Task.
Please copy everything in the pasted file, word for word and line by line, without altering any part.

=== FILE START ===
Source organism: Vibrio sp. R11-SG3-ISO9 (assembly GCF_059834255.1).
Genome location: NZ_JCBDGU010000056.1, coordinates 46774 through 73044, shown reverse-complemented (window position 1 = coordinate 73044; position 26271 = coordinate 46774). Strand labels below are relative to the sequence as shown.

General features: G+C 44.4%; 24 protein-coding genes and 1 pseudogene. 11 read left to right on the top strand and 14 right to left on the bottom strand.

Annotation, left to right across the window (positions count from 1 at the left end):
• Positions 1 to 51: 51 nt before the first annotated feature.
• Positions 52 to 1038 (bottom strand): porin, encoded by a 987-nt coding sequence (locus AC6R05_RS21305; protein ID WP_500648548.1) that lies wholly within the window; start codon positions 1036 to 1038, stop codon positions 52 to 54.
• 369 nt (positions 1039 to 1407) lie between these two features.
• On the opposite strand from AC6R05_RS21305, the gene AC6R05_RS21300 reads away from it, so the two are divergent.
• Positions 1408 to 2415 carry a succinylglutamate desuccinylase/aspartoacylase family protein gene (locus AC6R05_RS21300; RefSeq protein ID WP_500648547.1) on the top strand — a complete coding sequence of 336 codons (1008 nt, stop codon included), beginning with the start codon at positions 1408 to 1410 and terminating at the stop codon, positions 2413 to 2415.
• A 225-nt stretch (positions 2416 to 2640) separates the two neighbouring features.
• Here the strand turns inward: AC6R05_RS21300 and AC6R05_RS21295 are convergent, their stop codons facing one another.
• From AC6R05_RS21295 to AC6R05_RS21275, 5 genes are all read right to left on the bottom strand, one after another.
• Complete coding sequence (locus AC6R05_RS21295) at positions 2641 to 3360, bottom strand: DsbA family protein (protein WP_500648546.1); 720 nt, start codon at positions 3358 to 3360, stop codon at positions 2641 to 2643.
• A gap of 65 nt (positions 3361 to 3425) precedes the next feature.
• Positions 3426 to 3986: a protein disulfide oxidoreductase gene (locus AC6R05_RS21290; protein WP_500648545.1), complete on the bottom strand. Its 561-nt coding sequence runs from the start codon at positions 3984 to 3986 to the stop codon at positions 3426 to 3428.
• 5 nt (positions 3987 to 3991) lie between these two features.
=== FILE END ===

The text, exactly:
Source organism: Vibrio sp. R11-SG3-ISO9 (assembly GCF_059834255.1).
Genome location: NZ_JCBDGU010000056.1, coordinates 46774 through 73044, shown reverse-complemented (window position 1 = coordinate 73044; position 26271 = coordinate 46774). Strand labels below are relative to the sequence as shown.

General features: G+C 44.4%; 24 protein-coding genes and 1 pseudogene. 11 read left to right on the top strand and 14 right to left on the bottom strand.

Annotation, left to right across the window (positions count from 1 at the left end):
• Positions 1 to 51: 51 nt before the first annotated feature.
• Positions 52 to 1038 (bottom strand): porin, encoded by a 987-nt coding sequence (locus AC6R05_RS21305; protein ID WP_500648548.1) that lies wholly within the window; start codon positions 1036 to 1038, stop codon positions 52 to 54.
• 369 nt (positions 1039 to 1407) lie between these two features.
• On the opposite strand from AC6R05_RS21305, the gene AC6R05_RS21300 reads away from it, so the two are divergent.
• Positions 1408 to 2415 carry a succinylglutamate desuccinylase/aspartoacylase family protein gene (locus AC6R05_RS21300; RefSeq protein ID WP_500648547.1) on the top strand — a complete coding sequence of 336 codons (1008 nt, stop codon included), beginning with the start codon at positions 1408 to 1410 and terminating at the stop codon, positions 2413 to 2415.
• A 225-nt stretch (positions 2416 to 2640) separates the two neighbouring features.
• Here the strand turns inward: AC6R05_RS21300 and AC6R05_RS21295 are convergent, their stop codons facing one another.
• From AC6R05_RS21295 to AC6R05_RS21275, 5 genes are all read right to left on the bottom strand, one after another.
• Complete coding sequence (locus AC6R05_RS21295) at positions 2641 to 3360, bottom strand: DsbA family protein (protein WP_500648546.1); 720 nt, start codon at positions 3358 to 3360, stop codon at positions 2641 to 2643.
• A gap of 65 nt (positions 3361 to 3425) precedes the next feature.
• Positions 3426 to 3986: a protein disulfide oxidoreductase gene (locus AC6R05_RS21290; protein WP_500648545.1), complete on the bottom strand. Its 561-nt coding sequence runs from the start codon at positions 3984 to 3986 to the stop codon at positions 3426 to 3428.
• 5 nt (positions 3987 to 3991) lie between these two features.